A gay couple was “ejected” from a London-based Addison Lee minicab for holding hands, according to reports in the UK press. Liam Kelly and his boyfriend had just left G-A-Y, a well-known central London nightclub and were picked up by a cab driver from the largest taxi firm in Europe, Addison Lee.
The occurrence only became news when Mr. Kelly tweeted about it, having also posted a photograph of the taxi driver’s license plate, sparking much response from the press, as well as many supportive messages from other Twitter users.
Kelly tweeted: “Just been ejected from an @AddisonLeeCabs taxi for being gay. Thanks for the homophobic treatment.” Later on, another message came in from Mr. Kelly saying: “My BF and I got into a taxi from G-A-Y Late. Started holding hands and were told to get out, and called dirty.” The minicab company has suspended the driver and opened an investigation into Kelly’s claims.
Whilst some Twitter users who were responding to Liam’s message suggested boycotting the firm, Ben Summerskill, the chief executive of Stonewall, the LGBT rights charity, made a statement:
“On the face of it this is a clear breach of the Equality Act and it’s very disturbing. There is no evidence that these two men were doing anything different to what many other loving couples do in the back of cabs. If the facts are proved, these two young men are entitled to go to the county courts.”
Following in the wake of recent events in Russia and the global backlash from LGBT activists and the general public alike, such an incident cannot be good PR for the British tourist board. Summerskill went on to say that this response sends “a very disturbing message to lots of people who come to London, both to work and as tourists, who imagine that it’s a 21st century metropolis, and that they’ll be treated accordingly.”
When approached for a response by the press, a spokesperson from Addison Lee stated “We are aware of an incident involving and Addison Lee vehicle in London last night. This incident is being investigated thoroughly…We are also in contact with the customer to understand more about what happened.” The spokesperson added “Addison Lee does not tolerate any form of discrimination. We pride ourselves in delivering the highest possible level of professional service, and we take matters like this very seriously.”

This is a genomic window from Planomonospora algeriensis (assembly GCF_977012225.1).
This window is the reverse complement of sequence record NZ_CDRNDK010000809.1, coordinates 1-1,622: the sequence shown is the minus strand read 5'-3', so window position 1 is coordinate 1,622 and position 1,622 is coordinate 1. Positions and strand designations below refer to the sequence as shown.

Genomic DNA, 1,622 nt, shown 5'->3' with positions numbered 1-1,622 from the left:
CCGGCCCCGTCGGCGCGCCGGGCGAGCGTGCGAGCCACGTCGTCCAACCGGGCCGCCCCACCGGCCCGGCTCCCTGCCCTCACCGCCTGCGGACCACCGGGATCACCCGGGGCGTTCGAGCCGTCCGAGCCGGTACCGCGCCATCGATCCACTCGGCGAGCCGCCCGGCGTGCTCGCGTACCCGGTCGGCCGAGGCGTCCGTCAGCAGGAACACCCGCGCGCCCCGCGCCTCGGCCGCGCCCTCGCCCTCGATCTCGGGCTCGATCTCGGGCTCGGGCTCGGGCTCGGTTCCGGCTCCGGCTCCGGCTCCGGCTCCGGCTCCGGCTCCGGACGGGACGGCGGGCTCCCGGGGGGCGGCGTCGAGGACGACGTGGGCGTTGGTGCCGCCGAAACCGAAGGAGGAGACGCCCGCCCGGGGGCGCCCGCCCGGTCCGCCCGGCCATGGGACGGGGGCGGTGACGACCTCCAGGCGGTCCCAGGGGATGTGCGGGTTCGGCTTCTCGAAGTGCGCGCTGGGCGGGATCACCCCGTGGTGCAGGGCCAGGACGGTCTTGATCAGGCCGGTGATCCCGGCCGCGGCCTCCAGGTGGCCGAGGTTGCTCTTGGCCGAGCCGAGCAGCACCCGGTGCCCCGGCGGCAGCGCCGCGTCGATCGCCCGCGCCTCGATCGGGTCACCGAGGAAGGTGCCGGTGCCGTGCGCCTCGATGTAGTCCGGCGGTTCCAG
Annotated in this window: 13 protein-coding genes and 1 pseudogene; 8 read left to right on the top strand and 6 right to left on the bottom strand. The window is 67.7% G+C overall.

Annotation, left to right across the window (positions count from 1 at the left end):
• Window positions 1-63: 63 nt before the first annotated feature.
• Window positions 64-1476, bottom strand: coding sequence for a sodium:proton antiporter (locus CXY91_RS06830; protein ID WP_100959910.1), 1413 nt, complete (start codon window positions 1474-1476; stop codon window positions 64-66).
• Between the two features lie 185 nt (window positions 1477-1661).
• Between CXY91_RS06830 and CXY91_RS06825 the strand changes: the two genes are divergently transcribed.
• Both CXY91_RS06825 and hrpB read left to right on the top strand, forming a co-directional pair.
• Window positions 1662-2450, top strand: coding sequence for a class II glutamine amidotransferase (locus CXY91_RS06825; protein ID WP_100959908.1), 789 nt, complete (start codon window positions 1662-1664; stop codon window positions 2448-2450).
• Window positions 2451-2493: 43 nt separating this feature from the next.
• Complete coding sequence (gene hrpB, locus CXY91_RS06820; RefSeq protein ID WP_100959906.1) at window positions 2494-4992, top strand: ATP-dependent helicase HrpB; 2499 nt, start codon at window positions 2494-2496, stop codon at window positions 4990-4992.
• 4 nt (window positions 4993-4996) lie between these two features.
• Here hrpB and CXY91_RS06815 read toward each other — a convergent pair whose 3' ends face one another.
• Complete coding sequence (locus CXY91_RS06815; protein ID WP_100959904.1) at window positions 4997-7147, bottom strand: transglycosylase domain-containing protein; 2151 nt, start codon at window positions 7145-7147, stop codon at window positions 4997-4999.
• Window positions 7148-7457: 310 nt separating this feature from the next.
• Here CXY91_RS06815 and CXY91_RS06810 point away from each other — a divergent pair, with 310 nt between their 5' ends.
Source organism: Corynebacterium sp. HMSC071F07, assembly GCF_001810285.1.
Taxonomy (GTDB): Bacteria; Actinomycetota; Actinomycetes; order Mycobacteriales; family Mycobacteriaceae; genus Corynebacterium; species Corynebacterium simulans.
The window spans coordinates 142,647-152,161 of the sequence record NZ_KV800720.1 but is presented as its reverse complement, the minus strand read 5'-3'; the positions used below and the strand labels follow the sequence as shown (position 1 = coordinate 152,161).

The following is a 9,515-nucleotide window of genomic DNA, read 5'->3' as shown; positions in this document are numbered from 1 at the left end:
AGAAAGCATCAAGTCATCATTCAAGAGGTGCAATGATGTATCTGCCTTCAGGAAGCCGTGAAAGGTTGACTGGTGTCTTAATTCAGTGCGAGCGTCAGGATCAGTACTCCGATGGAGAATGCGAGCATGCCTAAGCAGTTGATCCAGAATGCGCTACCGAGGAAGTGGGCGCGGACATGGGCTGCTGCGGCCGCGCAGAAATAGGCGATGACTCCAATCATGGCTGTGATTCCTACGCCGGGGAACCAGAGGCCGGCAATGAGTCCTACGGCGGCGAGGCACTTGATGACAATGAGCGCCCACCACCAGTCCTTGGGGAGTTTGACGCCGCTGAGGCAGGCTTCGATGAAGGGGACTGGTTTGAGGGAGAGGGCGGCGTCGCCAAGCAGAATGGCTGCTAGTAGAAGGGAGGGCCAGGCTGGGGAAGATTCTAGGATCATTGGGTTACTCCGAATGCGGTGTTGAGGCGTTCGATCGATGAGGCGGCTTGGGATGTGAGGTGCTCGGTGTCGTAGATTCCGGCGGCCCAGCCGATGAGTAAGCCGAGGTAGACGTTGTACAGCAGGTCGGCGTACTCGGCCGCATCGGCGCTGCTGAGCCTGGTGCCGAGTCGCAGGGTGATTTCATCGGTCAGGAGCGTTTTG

Mr. Kelly later replied to the many tweets he received in response to the incident, and tweeted back:
“Thank you to everyone for your messages of support, they mean a lot. We’re home now, after a very nice black taxi journey.”
This comment alone must give the traditional London black cab drivers something to quietly think about, in light of their dislike for the lower-priced minicab firms, which, they claim, are taking much of their trade. Traditional London black cab drivers have to undergo a 2-year training plan, known in the UK simply as ‘The Knowledge.’ With the advent of satellite navigation systems, apparently anybody can now be a cab driver.
Now, with the proliferation of, and competition from, London minicab firms, which have come under constant attack from the iconic black London Hackney Cabs, this incident is sure to harm the firm that has hit the news, as it is the largest of its kind in Europe. Addison Lee also provides a courier service, making around 1 million deliveries, whilst collecting and dropping approximately 10 million customers per year.
Written by: Brucella Newman